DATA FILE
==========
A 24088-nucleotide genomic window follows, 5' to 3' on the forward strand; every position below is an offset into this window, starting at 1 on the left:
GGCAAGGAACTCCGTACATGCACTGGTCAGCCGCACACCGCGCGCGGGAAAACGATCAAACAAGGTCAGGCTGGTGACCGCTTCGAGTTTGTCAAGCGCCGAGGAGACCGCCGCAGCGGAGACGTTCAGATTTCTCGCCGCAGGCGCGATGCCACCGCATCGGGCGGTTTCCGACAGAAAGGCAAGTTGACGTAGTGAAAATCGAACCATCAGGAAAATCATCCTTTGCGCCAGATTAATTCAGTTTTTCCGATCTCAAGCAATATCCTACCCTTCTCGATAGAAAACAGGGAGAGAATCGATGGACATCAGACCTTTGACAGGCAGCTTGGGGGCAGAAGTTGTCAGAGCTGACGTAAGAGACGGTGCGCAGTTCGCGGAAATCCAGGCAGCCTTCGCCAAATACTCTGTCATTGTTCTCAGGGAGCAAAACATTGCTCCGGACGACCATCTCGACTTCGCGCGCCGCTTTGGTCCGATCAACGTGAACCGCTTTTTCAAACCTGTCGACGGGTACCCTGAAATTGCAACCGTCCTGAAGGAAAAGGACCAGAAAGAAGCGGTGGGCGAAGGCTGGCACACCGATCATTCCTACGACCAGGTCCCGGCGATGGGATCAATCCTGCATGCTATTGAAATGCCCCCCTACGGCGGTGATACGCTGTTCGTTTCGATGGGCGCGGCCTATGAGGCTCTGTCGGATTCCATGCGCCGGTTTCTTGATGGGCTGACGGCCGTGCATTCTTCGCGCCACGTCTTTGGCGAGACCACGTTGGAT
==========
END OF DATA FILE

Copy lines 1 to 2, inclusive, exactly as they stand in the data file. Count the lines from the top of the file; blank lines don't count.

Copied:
A 24088-nucleotide genomic window follows, 5' to 3' on the forward strand; every position below is an offset into this window, starting at 1 on the left:
GGCAAGGAACTCCGTACATGCACTGGTCAGCCGCACACCGCGCGCGGGAAAACGATCAAACAAGGTCAGGCTGGTGACCGCTTCGAGTTTGTCAAGCGCCGAGGAGACCGCCGCAGCGGAGACGTTCAGATTTCTCGCCGCAGGCGCGATGCCACCGCATCGGGCGGTTTCCGACAGAAAGGCAAGTTGACGTAGTGAAAATCGAACCATCAGGAAAATCATCCTTTGCGCCAGATTAATTCAGTTTTTCCGATCTCAAGCAATATCCTACCCTTCTCGATAGAAAACAGGGAGAGAATCGATGGACATCAGACCTTTGACAGGCAGCTTGGGGGCAGAAGTTGTCAGAGCTGACGTAAGAGACGGTGCGCAGTTCGCGGAAATCCAGGCAGCCTTCGCCAAATACTCTGTCATTGTTCTCAGGGAGCAAAACATTGCTCCGGACGACCATCTCGACTTCGCGCGCCGCTTTGGTCCGATCAACGTGAACCGCTTTTTCAAACCTGTCGACGGGTACCCTGAAATTGCAACCGTCCTGAAGGAAAAGGACCAGAAAGAAGCGGTGGGCGAAGGCTGGCACACCGATCATTCCTACGACCAGGTCCCGGCGATGGGATCAATCCTGCATGCTATTGAAATGCCCCCCTACGGCGGTGATACGCTGTTCGTTTCGATGGGCGCGGCCTATGAGGCTCTGTCGGATTCCATGCGCCGGTTTCTTGATGGGCTGACGGCCGTGCATTCTTCGCGCCACGTCTTTGGCGAGACCACGTTGGAT